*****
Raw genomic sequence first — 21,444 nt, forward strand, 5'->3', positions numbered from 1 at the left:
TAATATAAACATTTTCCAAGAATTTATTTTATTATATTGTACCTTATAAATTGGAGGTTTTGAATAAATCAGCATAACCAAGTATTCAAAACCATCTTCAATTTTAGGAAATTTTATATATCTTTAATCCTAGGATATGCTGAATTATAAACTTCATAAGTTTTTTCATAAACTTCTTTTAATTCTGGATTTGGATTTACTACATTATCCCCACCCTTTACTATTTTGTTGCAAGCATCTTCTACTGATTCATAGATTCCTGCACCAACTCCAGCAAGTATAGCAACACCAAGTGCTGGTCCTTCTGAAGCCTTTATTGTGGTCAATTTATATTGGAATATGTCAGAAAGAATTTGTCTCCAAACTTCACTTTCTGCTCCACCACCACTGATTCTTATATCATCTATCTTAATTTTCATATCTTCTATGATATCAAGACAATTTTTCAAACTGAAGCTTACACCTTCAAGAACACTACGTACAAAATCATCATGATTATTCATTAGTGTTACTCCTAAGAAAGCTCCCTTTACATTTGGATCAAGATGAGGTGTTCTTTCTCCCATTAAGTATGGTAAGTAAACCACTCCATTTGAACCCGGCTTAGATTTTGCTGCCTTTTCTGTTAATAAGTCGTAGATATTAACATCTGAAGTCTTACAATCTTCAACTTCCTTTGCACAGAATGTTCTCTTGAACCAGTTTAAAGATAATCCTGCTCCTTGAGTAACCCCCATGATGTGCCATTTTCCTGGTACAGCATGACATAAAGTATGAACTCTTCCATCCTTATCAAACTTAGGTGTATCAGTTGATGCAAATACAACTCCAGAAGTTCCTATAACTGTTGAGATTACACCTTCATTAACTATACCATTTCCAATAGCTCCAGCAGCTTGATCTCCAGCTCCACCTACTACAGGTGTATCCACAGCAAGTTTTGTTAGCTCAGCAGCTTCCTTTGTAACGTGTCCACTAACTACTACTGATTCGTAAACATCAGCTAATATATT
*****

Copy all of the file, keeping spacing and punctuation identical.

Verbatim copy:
Raw genomic sequence first — 21,444 nt, forward strand, 5'->3', positions numbered from 1 at the left:
TAATATAAACATTTTCCAAGAATTTATTTTATTATATTGTACCTTATAAATTGGAGGTTTTGAATAAATCAGCATAACCAAGTATTCAAAACCATCTTCAATTTTAGGAAATTTTATATATCTTTAATCCTAGGATATGCTGAATTATAAACTTCATAAGTTTTTTCATAAACTTCTTTTAATTCTGGATTTGGATTTACTACATTATCCCCACCCTTTACTATTTTGTTGCAAGCATCTTCTACTGATTCATAGATTCCTGCACCAACTCCAGCAAGTATAGCAACACCAAGTGCTGGTCCTTCTGAAGCCTTTATTGTGGTCAATTTATATTGGAATATGTCAGAAAGAATTTGTCTCCAAACTTCACTTTCTGCTCCACCACCACTGATTCTTATATCATCTATCTTAATTTTCATATCTTCTATGATATCAAGACAATTTTTCAAACTGAAGCTTACACCTTCAAGAACACTACGTACAAAATCATCATGATTATTCATTAGTGTTACTCCTAAGAAAGCTCCCTTTACATTTGGATCAAGATGAGGTGTTCTTTCTCCCATTAAGTATGGTAAGTAAACCACTCCATTTGAACCCGGCTTAGATTTTGCTGCCTTTTCTGTTAATAAGTCGTAGATATTAACATCTGAAGTCTTACAATCTTCAACTTCCTTTGCACAGAATGTTCTCTTGAACCAGTTTAAAGATAATCCTGCTCCTTGAGTAACCCCCATGATGTGCCATTTTCCTGGTACAGCATGACATAAAGTATGAACTCTTCCATCCTTATCAAACTTAGGTGTATCAGTTGATGCAAATACAACTCCAGAAGTTCCTATAACTGTTGAGATTACACCTTCATTAACTATACCATTTCCAATAGCTCCAGCAGCTTGATCTCCAGCTCCACCTACTACAGGTGTATCCACAGCAAGTTTTGTTAGCTCAGCAGCTTCCTTTGTAACGTGTCCACTAACTACTACTGATTCGTAAACATCAGCTAATATATT